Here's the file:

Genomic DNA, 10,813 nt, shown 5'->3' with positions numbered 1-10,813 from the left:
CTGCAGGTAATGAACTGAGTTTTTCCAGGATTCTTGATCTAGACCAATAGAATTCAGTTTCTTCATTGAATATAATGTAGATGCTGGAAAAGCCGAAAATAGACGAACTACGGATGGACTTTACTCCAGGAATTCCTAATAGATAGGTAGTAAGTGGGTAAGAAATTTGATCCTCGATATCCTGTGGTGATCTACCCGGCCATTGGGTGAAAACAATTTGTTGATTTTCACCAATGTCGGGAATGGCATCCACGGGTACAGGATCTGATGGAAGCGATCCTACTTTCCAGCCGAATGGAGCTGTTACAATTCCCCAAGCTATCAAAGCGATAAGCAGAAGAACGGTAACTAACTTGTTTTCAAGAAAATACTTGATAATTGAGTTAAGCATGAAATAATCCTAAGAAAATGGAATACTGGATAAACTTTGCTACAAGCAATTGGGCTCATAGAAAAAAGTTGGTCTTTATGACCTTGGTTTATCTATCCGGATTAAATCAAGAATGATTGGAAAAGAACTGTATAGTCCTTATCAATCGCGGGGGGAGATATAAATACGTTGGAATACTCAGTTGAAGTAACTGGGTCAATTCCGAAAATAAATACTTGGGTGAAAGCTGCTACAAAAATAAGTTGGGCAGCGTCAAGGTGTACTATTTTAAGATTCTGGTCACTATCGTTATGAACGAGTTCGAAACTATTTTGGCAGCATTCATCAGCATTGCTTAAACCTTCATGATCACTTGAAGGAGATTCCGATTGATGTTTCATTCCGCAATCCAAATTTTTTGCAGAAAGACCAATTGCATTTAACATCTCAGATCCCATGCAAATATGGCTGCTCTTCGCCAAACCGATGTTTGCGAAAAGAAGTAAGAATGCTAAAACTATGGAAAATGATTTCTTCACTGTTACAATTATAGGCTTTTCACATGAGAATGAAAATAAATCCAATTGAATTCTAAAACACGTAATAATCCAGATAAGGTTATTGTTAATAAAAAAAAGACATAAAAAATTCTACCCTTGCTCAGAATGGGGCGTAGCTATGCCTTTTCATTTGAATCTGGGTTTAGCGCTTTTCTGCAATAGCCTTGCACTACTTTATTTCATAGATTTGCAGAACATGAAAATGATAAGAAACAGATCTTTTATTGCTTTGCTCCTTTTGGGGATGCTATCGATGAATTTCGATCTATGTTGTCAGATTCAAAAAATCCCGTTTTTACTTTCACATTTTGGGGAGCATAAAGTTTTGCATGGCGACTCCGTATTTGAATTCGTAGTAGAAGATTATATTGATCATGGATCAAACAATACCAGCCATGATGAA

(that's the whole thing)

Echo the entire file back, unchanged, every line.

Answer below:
Genomic DNA, 10,813 nt, shown 5'->3' with positions numbered 1-10,813 from the left:
CTGCAGGTAATGAACTGAGTTTTTCCAGGATTCTTGATCTAGACCAATAGAATTCAGTTTCTTCATTGAATATAATGTAGATGCTGGAAAAGCCGAAAATAGACGAACTACGGATGGACTTTACTCCAGGAATTCCTAATAGATAGGTAGTAAGTGGGTAAGAAATTTGATCCTCGATATCCTGTGGTGATCTACCCGGCCATTGGGTGAAAACAATTTGTTGATTTTCACCAATGTCGGGAATGGCATCCACGGGTACAGGATCTGATGGAAGCGATCCTACTTTCCAGCCGAATGGAGCTGTTACAATTCCCCAAGCTATCAAAGCGATAAGCAGAAGAACGGTAACTAACTTGTTTTCAAGAAAATACTTGATAATTGAGTTAAGCATGAAATAATCCTAAGAAAATGGAATACTGGATAAACTTTGCTACAAGCAATTGGGCTCATAGAAAAAAGTTGGTCTTTATGACCTTGGTTTATCTATCCGGATTAAATCAAGAATGATTGGAAAAGAACTGTATAGTCCTTATCAATCGCGGGGGGAGATATAAATACGTTGGAATACTCAGTTGAAGTAACTGGGTCAATTCCGAAAATAAATACTTGGGTGAAAGCTGCTACAAAAATAAGTTGGGCAGCGTCAAGGTGTACTATTTTAAGATTCTGGTCACTATCGTTATGAACGAGTTCGAAACTATTTTGGCAGCATTCATCAGCATTGCTTAAACCTTCATGATCACTTGAAGGAGATTCCGATTGATGTTTCATTCCGCAATCCAAATTTTTTGCAGAAAGACCAATTGCATTTAACATCTCAGATCCCATGCAAATATGGCTGCTCTTCGCCAAACCGATGTTTGCGAAAAGAAGTAAGAATGCTAAAACTATGGAAAATGATTTCTTCACTGTTACAATTATAGGCTTTTCACATGAGAATGAAAATAAATCCAATTGAATTCTAAAACACGTAATAATCCAGATAAGGTTATTGTTAATAAAAAAAAGACATAAAAAATTCTACCCTTGCTCAGAATGGGGCGTAGCTATGCCTTTTCATTTGAATCTGGGTTTAGCGCTTTTCTGCAATAGCCTTGCACTACTTTATTTCATAGATTTGCAGAACATGAAAATGATAAGAAACAGATCTTTTATTGCTTTGCTCCTTTTGGGGATGCTATCGATGAATTTCGATCTATGTTGTCAGATTCAAAAAATCCCGTTTTTACTTTCACATTTTGGGGAGCATAAAGTTTTGCATGGCGACTCCGTATTTGAATTCGTAGTAGAAGATTATATTGATCATGGATCAAACAATACCAGCCATGATGAA